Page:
Rufus Tallman died in 1904 and his wife in 1912. They divided their various properties among their many offspring. The hotel went to daughter Winnie, who had married Henry H. Riffe. Following the masculine centered ethos of the time, the name was changed from Tallman House to Riffe’s Hotel. According to 85 year-old Lillian Tallman Atkission, the last surviving grandchild of Rufus and Mary, her aunt Winnie basically ran the hotel while husband Hank took charge of a pool hall and cigar store further down Main St. With a Chinese cook, Winnie prepared three meals a day for her guests, cleaned the rooms and did the laundry by hand and flatiron. Having no children of her own, Winnie was assisted periodically by some of her many relatives.
Leather-bound hotel registers from 1906 to 1959, now on loan to the Hotel from the Lake County Museum, reflect a changing business mix for the Hotel over time. The popularity of hot springs resorts had declined by 1920, but this part of Lake County had developed as a significant agriculture and timber center. Sawmills, feed mills and a major bean cannery were located in or near Upper Lake. The guest books reflect continued active business into the 1920s, but with a shift to guests from Lake and surrounding counties.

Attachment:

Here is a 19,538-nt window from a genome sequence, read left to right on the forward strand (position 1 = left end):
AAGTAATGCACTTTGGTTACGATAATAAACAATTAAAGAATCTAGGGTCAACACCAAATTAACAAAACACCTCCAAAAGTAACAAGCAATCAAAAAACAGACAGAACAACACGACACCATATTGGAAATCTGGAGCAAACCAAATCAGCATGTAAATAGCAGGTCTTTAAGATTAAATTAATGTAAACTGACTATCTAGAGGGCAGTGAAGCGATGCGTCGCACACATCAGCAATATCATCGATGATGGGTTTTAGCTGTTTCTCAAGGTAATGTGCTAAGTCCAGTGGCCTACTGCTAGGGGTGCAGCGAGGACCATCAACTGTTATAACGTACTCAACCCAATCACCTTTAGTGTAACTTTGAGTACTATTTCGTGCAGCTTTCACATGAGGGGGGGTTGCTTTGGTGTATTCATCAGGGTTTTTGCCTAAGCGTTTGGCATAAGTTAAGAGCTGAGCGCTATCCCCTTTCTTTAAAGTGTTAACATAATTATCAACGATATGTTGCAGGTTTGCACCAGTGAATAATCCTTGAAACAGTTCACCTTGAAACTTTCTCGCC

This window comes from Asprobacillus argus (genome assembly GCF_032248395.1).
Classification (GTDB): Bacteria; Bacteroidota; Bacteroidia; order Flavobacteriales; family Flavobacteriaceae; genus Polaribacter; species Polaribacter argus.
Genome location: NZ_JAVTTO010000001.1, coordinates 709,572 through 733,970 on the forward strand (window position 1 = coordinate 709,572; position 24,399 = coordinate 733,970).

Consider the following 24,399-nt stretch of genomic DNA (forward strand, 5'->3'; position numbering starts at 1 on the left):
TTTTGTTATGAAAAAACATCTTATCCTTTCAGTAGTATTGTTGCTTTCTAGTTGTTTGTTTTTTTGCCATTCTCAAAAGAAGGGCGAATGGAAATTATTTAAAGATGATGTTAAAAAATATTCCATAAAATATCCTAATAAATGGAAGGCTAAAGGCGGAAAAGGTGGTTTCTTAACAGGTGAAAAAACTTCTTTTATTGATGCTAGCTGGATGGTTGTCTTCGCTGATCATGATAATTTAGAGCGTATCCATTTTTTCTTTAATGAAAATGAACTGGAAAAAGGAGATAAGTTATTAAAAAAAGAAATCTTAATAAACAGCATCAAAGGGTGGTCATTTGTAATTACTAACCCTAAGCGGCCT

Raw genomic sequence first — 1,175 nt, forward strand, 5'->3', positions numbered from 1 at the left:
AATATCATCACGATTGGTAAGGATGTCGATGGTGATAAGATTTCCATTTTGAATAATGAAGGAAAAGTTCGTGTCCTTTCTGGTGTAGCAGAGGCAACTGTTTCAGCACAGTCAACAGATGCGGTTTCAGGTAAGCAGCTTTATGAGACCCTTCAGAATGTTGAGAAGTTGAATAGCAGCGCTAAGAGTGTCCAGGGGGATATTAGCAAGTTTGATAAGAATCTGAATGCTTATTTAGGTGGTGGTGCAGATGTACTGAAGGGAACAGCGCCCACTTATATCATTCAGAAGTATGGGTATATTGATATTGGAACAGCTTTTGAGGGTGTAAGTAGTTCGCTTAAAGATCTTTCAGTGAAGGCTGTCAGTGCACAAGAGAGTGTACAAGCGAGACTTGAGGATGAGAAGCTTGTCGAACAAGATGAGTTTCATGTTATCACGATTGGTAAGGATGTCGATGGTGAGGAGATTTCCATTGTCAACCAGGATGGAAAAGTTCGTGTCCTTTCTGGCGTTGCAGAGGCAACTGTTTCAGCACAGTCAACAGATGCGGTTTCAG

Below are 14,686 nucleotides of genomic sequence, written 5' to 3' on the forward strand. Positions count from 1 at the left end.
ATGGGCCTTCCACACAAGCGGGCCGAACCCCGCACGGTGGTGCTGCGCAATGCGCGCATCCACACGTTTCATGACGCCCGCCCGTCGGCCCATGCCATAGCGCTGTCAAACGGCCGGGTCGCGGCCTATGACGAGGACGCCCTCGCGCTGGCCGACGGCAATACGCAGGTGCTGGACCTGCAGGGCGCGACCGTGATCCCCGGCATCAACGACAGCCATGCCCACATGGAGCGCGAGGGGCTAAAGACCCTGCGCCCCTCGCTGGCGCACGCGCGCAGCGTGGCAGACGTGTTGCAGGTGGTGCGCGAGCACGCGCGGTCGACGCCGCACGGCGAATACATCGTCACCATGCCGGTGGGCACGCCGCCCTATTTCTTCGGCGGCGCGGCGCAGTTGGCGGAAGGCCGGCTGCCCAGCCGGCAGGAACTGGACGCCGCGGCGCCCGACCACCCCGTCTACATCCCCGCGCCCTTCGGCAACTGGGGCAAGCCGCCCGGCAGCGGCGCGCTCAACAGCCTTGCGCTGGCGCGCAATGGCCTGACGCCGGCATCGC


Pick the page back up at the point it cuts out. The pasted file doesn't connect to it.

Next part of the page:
As highway access improved across rural America and economic development in remote areas became less dependent on railroad access, small towns such as Upper Lake began to lose their “reason for being.” Forest and agricultural products could be exported in bulk, tourists could head directly to their final destination and shoppers could reach markets in the larger towns. The decline of Upper Lake in particular can be dated to the 1920s and 1930s as tourist interest came to be focused on the lake itself rather than the springs. Chain stores such as Sears and Safeway drew shoppers to the larger towns of Lakeport and Ukiah. The new Highway 20 linking Ukiah with the Sacramento Valley opened along the northeast shore of the lake in 1931, bypassing both the Upper Lake town center and the rough crossing over the mountains through Bartlett Springs.